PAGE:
According to a survey by NPD Group, during the fourth quarter of 2011, the iPhone accounted for 43 percent of total smartphone sales in the U.S. However, in terms of OS, Android smartphones grabbed the top spot by accounting for 48 percent of total sales.
Together, iPhone and Android devices accounted for over 90 percent of smartphone sales. It means other OSes like BlackBerry, Symbian, Windows Mobile and Bada got to share what's remaining on the plate - 9 percent.
iPhone 4S, iPhone 4 and iPhone 3GS were the top three best selling smartphones, followed by Samsung Galaxy SII and Galaxy S 4G.
Wondering what made iPhone 4S the best selling smartphone? That's a no-brainer. Of course, it's because of Siri, the intelligent voice assistant, a feature that's exclusive to iPhone 4S.
No wonder, NPD said iPhone 4S outsold iPhone 4 by 75 percent.
Siri has endeared itself to iPhone fans ever since Apple's latest smartphone was launched. It can do almost anything the user asks it to - send an email, call a person, search for an address, take a note, open a Web site and more.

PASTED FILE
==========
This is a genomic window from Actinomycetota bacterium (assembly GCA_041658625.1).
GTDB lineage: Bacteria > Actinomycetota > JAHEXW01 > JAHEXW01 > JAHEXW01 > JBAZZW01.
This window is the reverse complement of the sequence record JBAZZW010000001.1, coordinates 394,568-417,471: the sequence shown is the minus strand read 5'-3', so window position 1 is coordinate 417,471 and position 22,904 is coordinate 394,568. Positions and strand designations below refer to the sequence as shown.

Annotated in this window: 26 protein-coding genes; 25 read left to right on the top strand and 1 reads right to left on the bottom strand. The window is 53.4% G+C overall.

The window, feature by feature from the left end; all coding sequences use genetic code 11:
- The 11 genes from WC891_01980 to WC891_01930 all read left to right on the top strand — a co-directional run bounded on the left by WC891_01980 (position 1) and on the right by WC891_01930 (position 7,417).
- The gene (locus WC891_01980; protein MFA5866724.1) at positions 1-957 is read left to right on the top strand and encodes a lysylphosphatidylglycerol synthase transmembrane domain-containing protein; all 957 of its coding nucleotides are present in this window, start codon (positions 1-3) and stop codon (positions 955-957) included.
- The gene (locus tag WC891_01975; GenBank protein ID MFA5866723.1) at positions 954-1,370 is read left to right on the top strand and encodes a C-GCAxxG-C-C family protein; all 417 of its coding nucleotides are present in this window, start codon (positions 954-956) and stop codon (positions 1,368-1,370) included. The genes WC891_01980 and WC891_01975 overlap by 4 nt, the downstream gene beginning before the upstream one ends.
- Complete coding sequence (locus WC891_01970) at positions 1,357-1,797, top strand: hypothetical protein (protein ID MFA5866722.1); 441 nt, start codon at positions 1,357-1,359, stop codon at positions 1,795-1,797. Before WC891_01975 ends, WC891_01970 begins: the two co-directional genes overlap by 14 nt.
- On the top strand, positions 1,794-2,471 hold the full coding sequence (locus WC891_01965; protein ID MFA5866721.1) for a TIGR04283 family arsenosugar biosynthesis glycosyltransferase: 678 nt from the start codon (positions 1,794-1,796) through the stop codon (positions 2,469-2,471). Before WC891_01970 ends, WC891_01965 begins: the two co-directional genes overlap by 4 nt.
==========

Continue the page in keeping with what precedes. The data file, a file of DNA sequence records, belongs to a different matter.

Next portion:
Other features like a faster processor, improved camera also helped.
iPhone 4 grabbed No.2 spot, probably because it's being sold at a discounted price of $99 (8GB model).
And, though iPhone 3GS debuted in 2009, it has managed to grab the No.3 spot because it's currently being given away for free with a 2-year AT&T contract.
According to UBS analyst Maynard Um, Apple and Samsung will capture more than half of the smartphone market. So, if RIM, Nokia or even HTC complain, we won't be surprised.
However, Apple better watch out - the survey also revealed that first-time smartphone buyers are leaning towards Android device than iPhone.
Android smartphones were the No.1 choice of 57 percent of first-time smartphone buyers compared to iPhone, which was the first choice of 34 percent first-time buyers.
This is surprising because Android OS has often been criticized for not being as user-friendly as iOS. Android has been criticized for offering a more complex user experience than its competitors, but the company's wide carrier support and large app selection is appealing to new smartphone customers, NPD's executive director Ross Rubin said. Android's support of LTE at Verizon has also made it the exclusive choice for customers who want to take advantage of that carrier's fastest network.
However, NPD's survey needs to taken with a pinch of salt because a recent comScore report had put Android OS/devices way ahead of iOS/iPhone (47.3 percent versus 29.6 percent).
And then, there's Nielsen, who recently released a data which suggests that Android's market share among new purchasers, plummeted from 61.6 percent in October to 46.9 percent in December, while iPhone's market share rose from 25.1 percent to 44.5 percent.
Why the discrepancy? The reason is because they all have used different methodologies to arrive at their conclusions.